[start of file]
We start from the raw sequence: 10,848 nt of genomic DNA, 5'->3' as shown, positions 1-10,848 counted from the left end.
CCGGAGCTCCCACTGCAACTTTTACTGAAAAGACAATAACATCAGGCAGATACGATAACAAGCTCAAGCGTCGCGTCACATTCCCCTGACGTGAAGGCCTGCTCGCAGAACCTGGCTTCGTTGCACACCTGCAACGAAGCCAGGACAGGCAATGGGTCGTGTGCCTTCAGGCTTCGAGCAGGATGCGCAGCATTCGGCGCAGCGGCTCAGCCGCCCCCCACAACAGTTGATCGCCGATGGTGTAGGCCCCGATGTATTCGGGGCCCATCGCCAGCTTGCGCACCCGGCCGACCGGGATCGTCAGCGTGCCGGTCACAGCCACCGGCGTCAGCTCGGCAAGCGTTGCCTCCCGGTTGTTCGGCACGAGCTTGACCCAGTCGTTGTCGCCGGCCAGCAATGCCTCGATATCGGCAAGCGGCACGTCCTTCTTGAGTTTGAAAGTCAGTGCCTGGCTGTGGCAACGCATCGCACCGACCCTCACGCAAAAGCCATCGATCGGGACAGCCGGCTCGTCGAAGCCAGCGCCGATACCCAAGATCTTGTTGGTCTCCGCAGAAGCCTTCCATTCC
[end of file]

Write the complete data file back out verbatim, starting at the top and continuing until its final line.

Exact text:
We start from the raw sequence: 10,848 nt of genomic DNA, 5'->3' as shown, positions 1-10,848 counted from the left end.
CCGGAGCTCCCACTGCAACTTTTACTGAAAAGACAATAACATCAGGCAGATACGATAACAAGCTCAAGCGTCGCGTCACATTCCCCTGACGTGAAGGCCTGCTCGCAGAACCTGGCTTCGTTGCACACCTGCAACGAAGCCAGGACAGGCAATGGGTCGTGTGCCTTCAGGCTTCGAGCAGGATGCGCAGCATTCGGCGCAGCGGCTCAGCCGCCCCCCACAACAGTTGATCGCCGATGGTGTAGGCCCCGATGTATTCGGGGCCCATCGCCAGCTTGCGCACCCGGCCGACCGGGATCGTCAGCGTGCCGGTCACAGCCACCGGCGTCAGCTCGGCAAGCGTTGCCTCCCGGTTGTTCGGCACGAGCTTGACCCAGTCGTTGTCGCCGGCCAGCAATGCCTCGATATCGGCAAGCGGCACGTCCTTCTTGAGTTTGAAAGTCAGTGCCTGGCTGTGGCAACGCATCGCACCGACCCTCACGCAAAAGCCATCGATCGGGACAGCCGGCTCGTCGAAGCCAGCGCCGATACCCAAGATCTTGTTGGTCTCCGCAGAAGCCTTCCATTCC